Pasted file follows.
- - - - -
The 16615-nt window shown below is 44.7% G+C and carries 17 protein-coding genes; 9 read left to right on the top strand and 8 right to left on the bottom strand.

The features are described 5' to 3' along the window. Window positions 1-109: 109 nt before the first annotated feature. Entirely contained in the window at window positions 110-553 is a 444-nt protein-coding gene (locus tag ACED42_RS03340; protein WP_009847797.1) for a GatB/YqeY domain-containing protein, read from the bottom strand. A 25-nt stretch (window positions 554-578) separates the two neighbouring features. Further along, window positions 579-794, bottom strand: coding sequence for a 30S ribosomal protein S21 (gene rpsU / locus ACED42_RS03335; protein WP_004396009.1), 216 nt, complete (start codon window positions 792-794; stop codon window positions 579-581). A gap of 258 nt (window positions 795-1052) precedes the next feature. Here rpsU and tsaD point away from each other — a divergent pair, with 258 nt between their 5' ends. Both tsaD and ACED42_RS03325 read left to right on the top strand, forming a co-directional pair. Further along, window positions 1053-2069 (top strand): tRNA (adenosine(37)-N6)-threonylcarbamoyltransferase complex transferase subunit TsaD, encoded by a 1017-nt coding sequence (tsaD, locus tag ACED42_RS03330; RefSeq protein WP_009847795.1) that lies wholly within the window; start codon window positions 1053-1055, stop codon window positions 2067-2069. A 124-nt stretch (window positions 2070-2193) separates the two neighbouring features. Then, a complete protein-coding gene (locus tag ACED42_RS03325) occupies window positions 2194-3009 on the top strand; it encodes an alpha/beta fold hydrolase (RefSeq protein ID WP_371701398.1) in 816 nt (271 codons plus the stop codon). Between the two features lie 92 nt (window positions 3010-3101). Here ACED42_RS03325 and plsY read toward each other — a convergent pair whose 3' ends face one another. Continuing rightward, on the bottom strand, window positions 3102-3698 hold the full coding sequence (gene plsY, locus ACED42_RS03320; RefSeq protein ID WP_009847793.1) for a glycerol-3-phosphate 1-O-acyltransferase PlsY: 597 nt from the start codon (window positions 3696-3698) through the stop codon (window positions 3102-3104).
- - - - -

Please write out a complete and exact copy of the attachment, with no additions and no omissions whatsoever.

The 16615-nt window shown below is 44.7% G+C and carries 17 protein-coding genes; 9 read left to right on the top strand and 8 right to left on the bottom strand.

The features are described 5' to 3' along the window. Window positions 1-109: 109 nt before the first annotated feature. Entirely contained in the window at window positions 110-553 is a 444-nt protein-coding gene (locus tag ACED42_RS03340; protein WP_009847797.1) for a GatB/YqeY domain-containing protein, read from the bottom strand. A 25-nt stretch (window positions 554-578) separates the two neighbouring features. Further along, window positions 579-794, bottom strand: coding sequence for a 30S ribosomal protein S21 (gene rpsU / locus ACED42_RS03335; protein WP_004396009.1), 216 nt, complete (start codon window positions 792-794; stop codon window positions 579-581). A gap of 258 nt (window positions 795-1052) precedes the next feature. Here rpsU and tsaD point away from each other — a divergent pair, with 258 nt between their 5' ends. Both tsaD and ACED42_RS03325 read left to right on the top strand, forming a co-directional pair. Further along, window positions 1053-2069 (top strand): tRNA (adenosine(37)-N6)-threonylcarbamoyltransferase complex transferase subunit TsaD, encoded by a 1017-nt coding sequence (tsaD, locus tag ACED42_RS03330; RefSeq protein WP_009847795.1) that lies wholly within the window; start codon window positions 1053-1055, stop codon window positions 2067-2069. A 124-nt stretch (window positions 2070-2193) separates the two neighbouring features. Then, a complete protein-coding gene (locus tag ACED42_RS03325) occupies window positions 2194-3009 on the top strand; it encodes an alpha/beta fold hydrolase (RefSeq protein ID WP_371701398.1) in 816 nt (271 codons plus the stop codon). Between the two features lie 92 nt (window positions 3010-3101). Here ACED42_RS03325 and plsY read toward each other — a convergent pair whose 3' ends face one another. Continuing rightward, on the bottom strand, window positions 3102-3698 hold the full coding sequence (gene plsY, locus ACED42_RS03320; RefSeq protein ID WP_009847793.1) for a glycerol-3-phosphate 1-O-acyltransferase PlsY: 597 nt from the start codon (window positions 3696-3698) through the stop codon (window positions 3102-3104).